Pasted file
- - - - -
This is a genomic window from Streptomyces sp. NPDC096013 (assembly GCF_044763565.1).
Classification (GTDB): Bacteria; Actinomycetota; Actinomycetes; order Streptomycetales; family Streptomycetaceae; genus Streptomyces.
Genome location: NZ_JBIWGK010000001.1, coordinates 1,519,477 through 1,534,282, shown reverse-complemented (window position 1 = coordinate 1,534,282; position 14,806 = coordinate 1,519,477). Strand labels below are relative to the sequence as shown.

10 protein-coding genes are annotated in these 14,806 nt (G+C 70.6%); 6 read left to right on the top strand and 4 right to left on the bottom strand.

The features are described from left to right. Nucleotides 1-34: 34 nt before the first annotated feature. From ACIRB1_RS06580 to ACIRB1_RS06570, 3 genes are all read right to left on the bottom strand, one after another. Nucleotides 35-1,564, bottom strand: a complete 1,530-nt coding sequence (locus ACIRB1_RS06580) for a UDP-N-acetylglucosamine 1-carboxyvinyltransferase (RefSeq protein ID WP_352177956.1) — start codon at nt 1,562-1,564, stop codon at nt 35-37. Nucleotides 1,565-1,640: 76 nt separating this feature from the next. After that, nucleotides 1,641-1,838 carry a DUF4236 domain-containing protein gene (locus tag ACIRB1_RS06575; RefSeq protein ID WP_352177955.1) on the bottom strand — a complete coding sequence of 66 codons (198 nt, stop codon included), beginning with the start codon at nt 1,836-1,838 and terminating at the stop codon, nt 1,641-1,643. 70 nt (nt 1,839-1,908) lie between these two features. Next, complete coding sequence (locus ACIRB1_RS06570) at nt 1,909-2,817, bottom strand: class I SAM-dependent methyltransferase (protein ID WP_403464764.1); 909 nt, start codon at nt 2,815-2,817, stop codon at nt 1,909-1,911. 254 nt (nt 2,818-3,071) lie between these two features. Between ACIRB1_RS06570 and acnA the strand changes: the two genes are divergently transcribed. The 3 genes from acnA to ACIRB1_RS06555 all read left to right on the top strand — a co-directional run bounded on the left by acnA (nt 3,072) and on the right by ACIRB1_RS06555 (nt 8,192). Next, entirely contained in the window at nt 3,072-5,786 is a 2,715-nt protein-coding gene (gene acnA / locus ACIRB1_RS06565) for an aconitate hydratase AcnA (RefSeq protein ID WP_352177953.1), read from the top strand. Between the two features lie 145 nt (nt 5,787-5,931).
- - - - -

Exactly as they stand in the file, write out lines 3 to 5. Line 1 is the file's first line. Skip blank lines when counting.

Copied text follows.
Genome location: NZ_JBIWGK010000001.1, coordinates 1,519,477 through 1,534,282, shown reverse-complemented (window position 1 = coordinate 1,534,282; position 14,806 = coordinate 1,519,477). Strand labels below are relative to the sequence as shown.

10 protein-coding genes are annotated in these 14,806 nt (G+C 70.6%); 6 read left to right on the top strand and 4 right to left on the bottom strand.

The features are described from left to right. Nucleotides 1-34: 34 nt before the first annotated feature. From ACIRB1_RS06580 to ACIRB1_RS06570, 3 genes are all read right to left on the bottom strand, one after another. Nucleotides 35-1,564, bottom strand: a complete 1,530-nt coding sequence (locus ACIRB1_RS06580) for a UDP-N-acetylglucosamine 1-carboxyvinyltransferase (RefSeq protein ID WP_352177956.1) — start codon at nt 1,562-1,564, stop codon at nt 35-37. Nucleotides 1,565-1,640: 76 nt separating this feature from the next. After that, nucleotides 1,641-1,838 carry a DUF4236 domain-containing protein gene (locus tag ACIRB1_RS06575; RefSeq protein ID WP_352177955.1) on the bottom strand — a complete coding sequence of 66 codons (198 nt, stop codon included), beginning with the start codon at nt 1,836-1,838 and terminating at the stop codon, nt 1,641-1,643. 70 nt (nt 1,839-1,908) lie between these two features. Next, complete coding sequence (locus ACIRB1_RS06570) at nt 1,909-2,817, bottom strand: class I SAM-dependent methyltransferase (protein ID WP_403464764.1); 909 nt, start codon at nt 2,815-2,817, stop codon at nt 1,909-1,911. 254 nt (nt 2,818-3,071) lie between these two features. Between ACIRB1_RS06570 and acnA the strand changes: the two genes are divergently transcribed. The 3 genes from acnA to ACIRB1_RS06555 all read left to right on the top strand — a co-directional run bounded on the left by acnA (nt 3,072) and on the right by ACIRB1_RS06555 (nt 8,192). Next, entirely contained in the window at nt 3,072-5,786 is a 2,715-nt protein-coding gene (gene acnA / locus ACIRB1_RS06565) for an aconitate hydratase AcnA (RefSeq protein ID WP_352177953.1), read from the top strand. Between the two features lie 145 nt (nt 5,787-5,931).